A Good Life

I started seeing a therapist.

At my second appointment, I talked to her about my fear of death and dying – the afterlife – God – hell – anxiety about every little physical twinge – my inner hypochondriac that tells me that the symptom I’m feeling will probably snowball into a terminal condition or drop me dead in my tracks. She looked me in the eye, shaking her head and said, “Who have you lost in your life?”

I talked about Brice. My mom. Grandpa Joslin. And then we talked about God and growing up in a Baptist church and the fear that it instilled in me. “You had lots of fire and brimstone. I grew up a Methodist,” she said. “We had it a little easier than the Baptists. We could at least dance and drink.” I laughed. “I choose to believe in a loving God,” she said.

We talked some more about God and death and anxiety and then she asked me, “What does a good life look like to you?” I said, “That’s a hard question”. “Yes, it is”, she replied. “Think about it this week and write it down.”

I thought about it all week – trying to pinpoint what it meant to me to live a good life. I laid in bed and thought ‘what do I want to remembered for? what do I want my obituary to say? what do I want to be said about me at my funeral?’ It was an interesting exercise, because in spite of the fear that I have about death, when I actually started to think about my life and write about it, the fear started to dissipate.

And then came the flash flood of quotes. You know them. There are thousands of them. They are found on pillows, framed on the wall, on cross-stitch patterns. They fill up my feed on Facebook and Instagram. Hell, I’ve used them on previous posts.

“Life is made up of two dates and a dash. Make the most of the dash.”

“Life is not measured by the number of breaths we take but the moments that take your breath away.”

“All men die, not all men live.”

They sound so wise. And yet here I am going through a bit of a crisis not being able to define what I want my dash to be – feeling a bit stuck and almost like I’m wasting time. Shouldn’t I be doing more with my time? And in the dark spells, I’m not even thinking about the time I have, but just worrying that it’s going to be over before I’m ready for it to be. It’s like a trap – get her stuck worrying about the end of life so she won’t enjoy life itself.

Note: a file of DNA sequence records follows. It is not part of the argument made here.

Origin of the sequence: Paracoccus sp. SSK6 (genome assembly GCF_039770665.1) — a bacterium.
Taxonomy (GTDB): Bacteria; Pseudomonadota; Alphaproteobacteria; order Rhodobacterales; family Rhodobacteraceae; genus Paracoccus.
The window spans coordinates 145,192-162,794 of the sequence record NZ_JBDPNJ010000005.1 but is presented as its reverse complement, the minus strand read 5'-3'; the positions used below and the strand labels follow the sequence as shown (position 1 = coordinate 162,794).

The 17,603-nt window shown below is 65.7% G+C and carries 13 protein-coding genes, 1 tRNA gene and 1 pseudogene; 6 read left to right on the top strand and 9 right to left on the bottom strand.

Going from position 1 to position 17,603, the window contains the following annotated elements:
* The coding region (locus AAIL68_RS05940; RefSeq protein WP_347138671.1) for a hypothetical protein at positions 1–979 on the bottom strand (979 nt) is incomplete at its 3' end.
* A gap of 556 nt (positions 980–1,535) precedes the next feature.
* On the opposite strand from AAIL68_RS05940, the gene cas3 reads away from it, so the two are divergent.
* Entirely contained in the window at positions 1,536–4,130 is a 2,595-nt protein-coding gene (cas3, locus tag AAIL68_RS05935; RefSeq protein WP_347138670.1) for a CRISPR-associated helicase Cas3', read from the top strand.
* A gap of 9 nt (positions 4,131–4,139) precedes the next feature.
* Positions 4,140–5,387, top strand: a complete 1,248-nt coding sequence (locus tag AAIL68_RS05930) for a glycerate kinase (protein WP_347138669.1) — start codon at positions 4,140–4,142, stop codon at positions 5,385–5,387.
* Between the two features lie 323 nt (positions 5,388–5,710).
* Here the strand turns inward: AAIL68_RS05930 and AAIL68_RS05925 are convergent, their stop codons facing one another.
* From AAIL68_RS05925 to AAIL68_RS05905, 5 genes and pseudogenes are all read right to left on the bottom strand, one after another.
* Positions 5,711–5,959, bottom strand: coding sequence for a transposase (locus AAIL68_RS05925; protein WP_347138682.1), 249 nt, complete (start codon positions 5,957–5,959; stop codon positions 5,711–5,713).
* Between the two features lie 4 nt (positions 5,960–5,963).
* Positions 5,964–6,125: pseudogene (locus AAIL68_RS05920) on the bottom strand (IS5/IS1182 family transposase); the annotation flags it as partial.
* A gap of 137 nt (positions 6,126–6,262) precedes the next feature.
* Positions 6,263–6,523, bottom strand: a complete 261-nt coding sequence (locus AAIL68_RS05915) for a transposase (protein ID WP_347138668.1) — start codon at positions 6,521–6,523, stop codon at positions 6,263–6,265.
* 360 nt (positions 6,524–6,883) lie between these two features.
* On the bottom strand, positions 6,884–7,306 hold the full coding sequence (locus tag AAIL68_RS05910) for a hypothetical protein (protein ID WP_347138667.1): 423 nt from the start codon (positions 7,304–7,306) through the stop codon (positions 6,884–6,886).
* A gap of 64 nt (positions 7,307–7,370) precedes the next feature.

Ouch. Lightbulb.

We go through day to day living life, but do we ever stop to think about if we are enjoying it? And is enjoying life and living a good life the same thing? I think it should be. I have an image in my head of the woman that I want to be – or who I think I want to be. But I’m not being that woman. Which means I need to make some changes. But what?

I am 52 years old. I have 4 children and two grandchildren. I graduated from college. I’ve lived in Colorado, Texas, Kansas, Arkansas, Kentucky, Tennessee, Alaska, Nevada, California, South Korea. I have been married to the same man for almost 33 years. I am a certified public accountant that doesn’t like accounting, although I am pretty good at it. I have run a couple marathons and an ultra marathon. I like to write and read, and would like to do more of both. I know how to knit and crochet. I contribute $20/month to the Nature Conservancy. I like to cross-country ski and play golf even though I’m not very good at either. I like to cook and think I make better biscuits than anyone else.

But there are so many other things that I want to do before I die.

Write a book.

Learn to play a guitar.

Travel to Europe and Iceland and Machu Picchu.

Walk the Camino in Spain.

Volunteer at a hospital, holding babies and reading stories to little kids.

Jump off a cliff in a squirrel suit.

Run a hundred mile race. Sing a song at karaoke. Learn to paint. Spin clay on a pottery wheel. Go to a yoga retreat. Have a garden. Go in an ice cave. Hold a monkey. Touch an elephant. Take a photography class.

All great experiences that I would love to have – but a bucket list of accomplishments and experiences doesn’t define a good life. Neither does succeeding in my career or how much money I made or spent. It’s not about what church I went to or how often I went or my list of good deeds. It doesn’t matter what school I went to or what kind of car I drive or how big my house is.

I want to be remembered for spending time with my kids and grandkids. I want to be remembered for being silly and dancing and singing in public. For making up new lyrics to old songs. For talking to strangers and making friends in the grocery store. For making good cookies and the best pie crust. For taking lots of pictures and being in lots of pictures. For not being afraid to try something new and doing what I set my mind to. For having some little nugget of wisdom that gets remembered and repeated. For giving great hugs. For always having something positive to say but not being afraid to tell someone to fuck off. For being willing to apologize and accept an apology. For being a good friend and a great wife. For being kind and generous and spontaneous and sassy.

I don’t know if that defines what a good life is to me – but it’s a good starting point. And it might inspire some change and improvements in my life. And isn’t that the point of going to therapy.

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